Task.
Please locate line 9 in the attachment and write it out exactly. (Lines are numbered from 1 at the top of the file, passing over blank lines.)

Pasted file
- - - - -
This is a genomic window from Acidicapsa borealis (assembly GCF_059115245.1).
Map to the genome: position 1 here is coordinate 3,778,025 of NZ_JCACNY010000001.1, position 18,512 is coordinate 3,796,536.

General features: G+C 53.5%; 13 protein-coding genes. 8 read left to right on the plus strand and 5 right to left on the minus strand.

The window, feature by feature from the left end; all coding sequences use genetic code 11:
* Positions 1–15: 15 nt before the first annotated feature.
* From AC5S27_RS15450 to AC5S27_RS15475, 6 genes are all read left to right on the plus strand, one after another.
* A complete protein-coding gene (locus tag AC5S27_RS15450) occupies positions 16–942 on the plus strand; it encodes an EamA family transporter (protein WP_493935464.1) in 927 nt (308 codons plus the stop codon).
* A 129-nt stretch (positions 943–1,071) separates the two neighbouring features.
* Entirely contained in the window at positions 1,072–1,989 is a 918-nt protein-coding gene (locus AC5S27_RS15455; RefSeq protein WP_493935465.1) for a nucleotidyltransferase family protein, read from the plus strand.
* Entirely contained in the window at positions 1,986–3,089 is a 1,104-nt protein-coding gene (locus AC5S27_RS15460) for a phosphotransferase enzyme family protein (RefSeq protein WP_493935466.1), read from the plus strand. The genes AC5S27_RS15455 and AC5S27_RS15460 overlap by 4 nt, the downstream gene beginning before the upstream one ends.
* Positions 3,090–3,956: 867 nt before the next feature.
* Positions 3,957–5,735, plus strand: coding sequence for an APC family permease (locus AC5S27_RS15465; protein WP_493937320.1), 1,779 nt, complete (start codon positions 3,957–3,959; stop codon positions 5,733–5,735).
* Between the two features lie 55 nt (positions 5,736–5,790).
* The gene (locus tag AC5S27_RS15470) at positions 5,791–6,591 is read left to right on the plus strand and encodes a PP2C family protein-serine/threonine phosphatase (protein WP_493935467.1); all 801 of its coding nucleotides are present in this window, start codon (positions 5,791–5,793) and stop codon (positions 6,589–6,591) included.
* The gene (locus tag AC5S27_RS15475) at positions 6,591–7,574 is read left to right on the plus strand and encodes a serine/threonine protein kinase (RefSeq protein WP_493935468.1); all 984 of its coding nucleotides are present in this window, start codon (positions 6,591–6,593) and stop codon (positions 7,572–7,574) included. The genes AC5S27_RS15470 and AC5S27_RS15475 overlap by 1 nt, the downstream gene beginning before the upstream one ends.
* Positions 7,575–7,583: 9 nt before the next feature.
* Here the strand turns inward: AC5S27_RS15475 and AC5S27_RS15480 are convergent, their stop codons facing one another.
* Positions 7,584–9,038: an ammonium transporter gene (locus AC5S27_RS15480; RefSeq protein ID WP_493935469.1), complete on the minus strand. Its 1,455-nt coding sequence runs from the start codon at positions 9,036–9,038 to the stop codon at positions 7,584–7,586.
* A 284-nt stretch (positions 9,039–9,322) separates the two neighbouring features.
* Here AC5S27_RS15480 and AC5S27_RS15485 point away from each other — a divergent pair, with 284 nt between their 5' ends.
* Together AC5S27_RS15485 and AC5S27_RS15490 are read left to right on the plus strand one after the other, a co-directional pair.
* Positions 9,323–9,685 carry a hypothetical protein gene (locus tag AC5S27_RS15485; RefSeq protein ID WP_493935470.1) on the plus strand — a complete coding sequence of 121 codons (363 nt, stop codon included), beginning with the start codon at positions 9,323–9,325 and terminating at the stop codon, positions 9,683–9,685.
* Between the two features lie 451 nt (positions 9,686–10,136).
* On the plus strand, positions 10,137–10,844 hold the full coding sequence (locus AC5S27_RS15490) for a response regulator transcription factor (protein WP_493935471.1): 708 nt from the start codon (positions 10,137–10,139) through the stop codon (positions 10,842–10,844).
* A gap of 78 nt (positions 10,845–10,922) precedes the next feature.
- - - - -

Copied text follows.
* Entirely contained in the window at positions 1,072–1,989 is a 918-nt protein-coding gene (locus AC5S27_RS15455; RefSeq protein WP_493935465.1) for a nucleotidyltransferase family protein, read from the plus strand.